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Influence of body mass index on prostate-specific antigen failure after androgen suppression and radiation therapy for localized prostate cancer.
Cancer. 2007 Apr 15; 109(8):1493-8.C

Abstract

BACKGROUND

Increasing body mass index (BMI) is associated with shorter time to prostate-specific antigen (PSA) failure after radical prostatectomy. Whether BMI is associated with time to PSA failure was investigated in men treated with androgen suppression therapy (AST) and radiation therapy (RT) for clinically localized prostate cancer.

METHODS

The observational prospective cohort study consisted of 102 men with clinically localized prostate cancer who received 70 Gy RT with 6 months of AST on a single arm of a randomized trial between December 1995 and April 2001. Height and weight data were available at baseline for 99 (97%) of the men, from which BMI was calculated. Adjusting for age (continuous) and known prognostic factors including PSA level (continuous), Gleason score, and T-category, Cox regression analyses were performed to analyze whether BMI (continuous) was associated with time to PSA failure (PSA >1.0 ng/mL and increasing >0.2 ng/mL on 2 consecutive visits).

RESULTS

Median age and median BMI (interquartile range [IQR]) at baseline was 72 (69.1-74.7) years and 27.4 (24.8-30.7) kg/m,(2) respectively. In addition to an increasing PSA level (P = .006) and Gleason 8-10 cancer (P = .024), after a median follow-up (IQR) of 6.9 (5.6-8.5) years, an increasing BMI was also significantly associated with a shorter time to PSA failure (adjusted hazard ratio [HR]: 1.10; 95% confidence interval [CI]: 1.01-1.19; P = .026) after RT and AST.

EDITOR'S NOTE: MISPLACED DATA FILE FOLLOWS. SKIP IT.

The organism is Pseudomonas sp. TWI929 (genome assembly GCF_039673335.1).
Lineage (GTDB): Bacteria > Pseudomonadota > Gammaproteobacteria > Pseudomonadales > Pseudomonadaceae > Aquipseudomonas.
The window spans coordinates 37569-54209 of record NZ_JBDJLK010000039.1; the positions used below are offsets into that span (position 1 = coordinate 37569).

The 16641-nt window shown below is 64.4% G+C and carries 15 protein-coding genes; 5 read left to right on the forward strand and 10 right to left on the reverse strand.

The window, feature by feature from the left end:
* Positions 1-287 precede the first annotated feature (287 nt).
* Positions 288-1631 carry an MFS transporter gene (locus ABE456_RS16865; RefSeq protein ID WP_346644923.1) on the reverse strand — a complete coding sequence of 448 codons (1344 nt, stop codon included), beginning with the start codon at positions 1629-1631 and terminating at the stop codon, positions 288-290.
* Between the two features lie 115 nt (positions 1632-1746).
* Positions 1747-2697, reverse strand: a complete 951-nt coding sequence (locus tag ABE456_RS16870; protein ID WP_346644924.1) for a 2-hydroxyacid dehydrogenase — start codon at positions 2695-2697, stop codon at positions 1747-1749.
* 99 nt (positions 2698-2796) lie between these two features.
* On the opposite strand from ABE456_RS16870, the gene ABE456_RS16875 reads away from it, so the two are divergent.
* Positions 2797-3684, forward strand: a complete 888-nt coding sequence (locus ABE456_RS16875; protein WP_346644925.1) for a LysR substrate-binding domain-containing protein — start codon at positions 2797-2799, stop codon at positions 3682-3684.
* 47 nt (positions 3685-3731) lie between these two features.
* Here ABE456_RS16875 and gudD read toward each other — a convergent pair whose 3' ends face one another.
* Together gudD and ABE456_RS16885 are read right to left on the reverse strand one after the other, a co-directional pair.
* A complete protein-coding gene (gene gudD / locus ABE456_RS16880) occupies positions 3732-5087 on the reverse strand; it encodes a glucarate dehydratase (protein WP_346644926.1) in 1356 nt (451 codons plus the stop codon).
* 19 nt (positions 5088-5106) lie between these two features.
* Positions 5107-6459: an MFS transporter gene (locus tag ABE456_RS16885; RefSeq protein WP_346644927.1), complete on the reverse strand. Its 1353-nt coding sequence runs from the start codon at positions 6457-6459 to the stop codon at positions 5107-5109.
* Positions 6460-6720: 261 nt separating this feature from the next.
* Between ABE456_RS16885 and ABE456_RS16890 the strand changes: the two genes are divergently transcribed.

CONCLUSIONS

After adjusting for known prognostic factors, baseline BMI is significantly associated with time to PSA failure after RT and AST for men with clinically localized prostate cancer. Further study is warranted to assess the impact of an increasing BMI after AST administration on PSA failure, prostate cancer-specific, and all-cause mortality.

Authors+Show Affiliations

Department of Radiation Oncology, Brigham and Women's Hospital and Dana Farber Cancer Institute, Boston, Massachusetts 02115, USA. jefstathiou@partners.orgNo affiliation info availableNo affiliation info availableNo affiliation info availableNo affiliation info available

Pub Type(s)

Clinical Trial
Journal Article
Randomized Controlled Trial

Language

eng

PubMed ID

17340594

Citation

Efstathiou, Jason A., et al. "Influence of Body Mass Index On Prostate-specific Antigen Failure After Androgen Suppression and Radiation Therapy for Localized Prostate Cancer." Cancer, vol. 109, no. 8, 2007, pp. 1493-8.
Efstathiou JA, Chen MH, Renshaw AA, et al. Influence of body mass index on prostate-specific antigen failure after androgen suppression and radiation therapy for localized prostate cancer. Cancer. 2007;109(8):1493-8.